He proceeded to tell me that he used to have an old Cadillac convertible. One day, he parked it in front of a bar on the West Side, and left the top down when he went inside.
“When I came out of the bar a couple of hours later, there was a man lying across the back seat of my car! I said to myself, what the hell was he doing there? Then, I figured he was probably dead drunk or stoned on somethin’.”
I nodded, listening carefully.
“Needless to say, Doc, I was mad and I told him to get the hell out of my car.”
“Did he get out?”
“Hell no! He ignored me, so I commenced to beat on him. He wouldn’t even wake up. I guess I got carried away… I was hitting him with my gun.”
“Yeah. Then a cop came and arrested me.”
“No, for killing the guy. The cop said he was dead.”
I kept a straight face. “So, you went to jail?”
“Only for one night. Turns out, the guy in my backseat was already dead before I was beating on him. The autopsy showed that he died of a drug overdose a couple of hours earlier.” He chuckled.
“So, you beat him up with a gun?”
“That’s right, Doc. Here it is.”
With that, he produced a beautiful Colt Python .357 Magnum revolver from the inside pocket of his jacket.
I could hear scrambling on the other side of the mirror, chairs being pulled back and screeching across the floor. The red phone rang. We both startled again, and at that point I realized it wasn’t such a good idea to startle the man with the gun. I glared at the mirror.
Fortunately, he wasn’t aiming it at me, but the gun was pointing towards the one-way mirror … I imagine that’s why I heard the scrambling sounds. They were probably diving for cover. I guess they couldn’t tell that his finger was not on the trigger. I didn’t perceive it as a threat. He was just proudly showing it to me.
“It’s the Rolls-Royce of revolvers.” He said, smiling.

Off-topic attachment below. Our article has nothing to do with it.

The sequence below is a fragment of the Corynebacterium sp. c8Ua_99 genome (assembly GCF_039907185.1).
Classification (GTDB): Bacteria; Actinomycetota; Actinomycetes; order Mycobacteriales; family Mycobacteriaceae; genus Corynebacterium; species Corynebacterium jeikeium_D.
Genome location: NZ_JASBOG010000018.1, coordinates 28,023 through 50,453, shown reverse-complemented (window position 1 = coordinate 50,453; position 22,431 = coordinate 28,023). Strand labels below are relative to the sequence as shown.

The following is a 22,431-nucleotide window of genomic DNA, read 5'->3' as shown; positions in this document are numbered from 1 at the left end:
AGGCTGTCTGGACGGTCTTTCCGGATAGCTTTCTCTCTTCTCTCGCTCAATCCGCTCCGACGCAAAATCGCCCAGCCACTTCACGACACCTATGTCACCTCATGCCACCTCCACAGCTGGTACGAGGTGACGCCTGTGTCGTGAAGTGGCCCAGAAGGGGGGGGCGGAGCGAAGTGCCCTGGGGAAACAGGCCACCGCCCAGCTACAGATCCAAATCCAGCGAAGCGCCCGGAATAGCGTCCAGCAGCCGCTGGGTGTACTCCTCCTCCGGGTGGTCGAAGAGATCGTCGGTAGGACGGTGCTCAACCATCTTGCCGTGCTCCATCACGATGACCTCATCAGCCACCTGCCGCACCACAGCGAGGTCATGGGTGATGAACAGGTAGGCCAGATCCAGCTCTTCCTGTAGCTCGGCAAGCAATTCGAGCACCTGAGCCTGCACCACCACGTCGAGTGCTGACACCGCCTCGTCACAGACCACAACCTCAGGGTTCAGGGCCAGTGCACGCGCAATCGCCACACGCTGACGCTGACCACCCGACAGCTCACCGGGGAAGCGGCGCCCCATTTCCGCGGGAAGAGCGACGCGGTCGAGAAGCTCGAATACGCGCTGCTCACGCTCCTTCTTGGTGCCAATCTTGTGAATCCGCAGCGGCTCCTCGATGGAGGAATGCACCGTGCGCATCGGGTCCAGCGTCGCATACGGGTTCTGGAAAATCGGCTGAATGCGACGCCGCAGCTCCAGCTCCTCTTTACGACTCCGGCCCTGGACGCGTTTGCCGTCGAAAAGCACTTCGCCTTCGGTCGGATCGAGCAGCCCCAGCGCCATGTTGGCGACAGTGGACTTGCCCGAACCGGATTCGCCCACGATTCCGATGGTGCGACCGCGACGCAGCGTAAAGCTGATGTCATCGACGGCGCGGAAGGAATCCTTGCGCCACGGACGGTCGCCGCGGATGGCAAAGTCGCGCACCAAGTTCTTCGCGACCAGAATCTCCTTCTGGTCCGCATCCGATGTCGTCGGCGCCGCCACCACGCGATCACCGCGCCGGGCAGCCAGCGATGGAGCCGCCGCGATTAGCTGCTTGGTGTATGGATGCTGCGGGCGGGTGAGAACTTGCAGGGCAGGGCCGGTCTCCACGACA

I nodded my agreement.
The red phone rang again and I picked it up.
My instructor nervously said, “Please tell that gentleman to put the gun away. Do you understand?”
I had to smile as I nodded toward the mirror and hung up the phone. The patient appeared quite harmless and he was not threatening me in any way. I’d certainly been in worse situations than this.
“Mr. Jones, I agree, it’s a beautiful piece of work. The problem is, the folks on the other side of that mirror are getting a little bit nervous.”
“You mean, the pistol scares them?”
I nodded, “Yeah, my supervisor would appreciate it if you would put your gun away.”
“I’m sorry, Doc. I didn’t mean to scare anybody. You know that, don’t you?”
He put away the gun and then turned to wave to the people behind the mirror, followed by a thumbs-up sign. I couldn’t control the small chuckle that escaped me.
“So, Doc, what else you want to talk about?”
“What do you do for a living, Mr. Jones?”
“I work as a security guard at a hospital on the south side.”
He kept scratching his arms and I also started feeling itchy. We spoke a little bit longer, and honestly, I couldn’t come up with any other delusions. I wondered whether the dermatologist had missed something.
Lesson learned: Not everyone is crazy.
Edmund Messina is clinical associate professor of medicine, Michigan State University, East Lansing, MI. He is the author of The Spattered White Coat: Intense experiences which formed a young doctor.